In the Dungeons & Dragons (D&D) fantasy role-playing game, the Alignment is a categorization of the ethical (Law/Chaos axis) and moral (Good/Evil axis) perspective of people, creatures and societies.
The earliest edition of D&D allowed players to choose among three alignments when creating a character: lawful, implying honor and respect for society's rules; chaotic, implying the opposite; and neutral, meaning neither. Advanced Dungeons & Dragons (AD&D) introduced a second axis of Good, Neutral and Evil, offering a combination of nine alignments. The D&D Basic Set retained the system of three alignments, keeping it through the D&D Rules Cyclopedia.
The nine alignments can be represented in a grid, as follows:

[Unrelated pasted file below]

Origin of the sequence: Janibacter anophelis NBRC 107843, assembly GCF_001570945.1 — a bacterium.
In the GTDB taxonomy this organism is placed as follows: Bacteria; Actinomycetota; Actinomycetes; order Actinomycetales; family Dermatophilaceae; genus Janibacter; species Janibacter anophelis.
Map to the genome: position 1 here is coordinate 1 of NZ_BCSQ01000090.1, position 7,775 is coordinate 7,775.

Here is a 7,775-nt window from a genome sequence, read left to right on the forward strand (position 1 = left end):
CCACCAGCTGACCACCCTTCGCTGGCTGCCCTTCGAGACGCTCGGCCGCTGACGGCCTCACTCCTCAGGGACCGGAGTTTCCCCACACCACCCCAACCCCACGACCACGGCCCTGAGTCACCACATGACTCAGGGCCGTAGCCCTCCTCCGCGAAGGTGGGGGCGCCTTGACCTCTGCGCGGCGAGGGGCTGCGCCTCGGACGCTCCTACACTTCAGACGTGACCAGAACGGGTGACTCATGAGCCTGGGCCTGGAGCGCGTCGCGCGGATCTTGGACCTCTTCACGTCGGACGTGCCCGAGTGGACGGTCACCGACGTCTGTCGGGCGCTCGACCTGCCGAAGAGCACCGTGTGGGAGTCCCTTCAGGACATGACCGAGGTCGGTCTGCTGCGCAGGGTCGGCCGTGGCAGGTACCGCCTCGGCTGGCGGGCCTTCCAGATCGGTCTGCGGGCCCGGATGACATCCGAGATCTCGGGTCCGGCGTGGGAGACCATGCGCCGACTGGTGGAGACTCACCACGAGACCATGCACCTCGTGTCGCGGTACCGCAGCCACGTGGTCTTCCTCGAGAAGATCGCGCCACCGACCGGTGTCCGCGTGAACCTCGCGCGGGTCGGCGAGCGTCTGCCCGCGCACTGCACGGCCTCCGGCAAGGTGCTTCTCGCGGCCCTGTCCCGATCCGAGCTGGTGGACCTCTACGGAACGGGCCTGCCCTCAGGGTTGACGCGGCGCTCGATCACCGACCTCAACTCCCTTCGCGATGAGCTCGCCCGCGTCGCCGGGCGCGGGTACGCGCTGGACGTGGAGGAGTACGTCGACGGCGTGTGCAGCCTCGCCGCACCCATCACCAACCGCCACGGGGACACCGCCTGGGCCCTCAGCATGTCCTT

|Lawful Good||Neutral Good||Chaotic Good|
|Lawful Neutral||Neutral||Chaotic Neutral|
|Lawful Evil||Neutral Evil||Chaotic Evil|
This schema of nine alignments was used throughout the original AD&D and the second edition of AD&D, as well as the successor game, the third edition of D&D. The fourth edition of D&D, released in 2008, reduced the number of alignments to five: Lawful Good, Good, Unaligned, Evil, and Chaotic Evil. The fifth edition of D&D returns to the previous schema of nine alignments.
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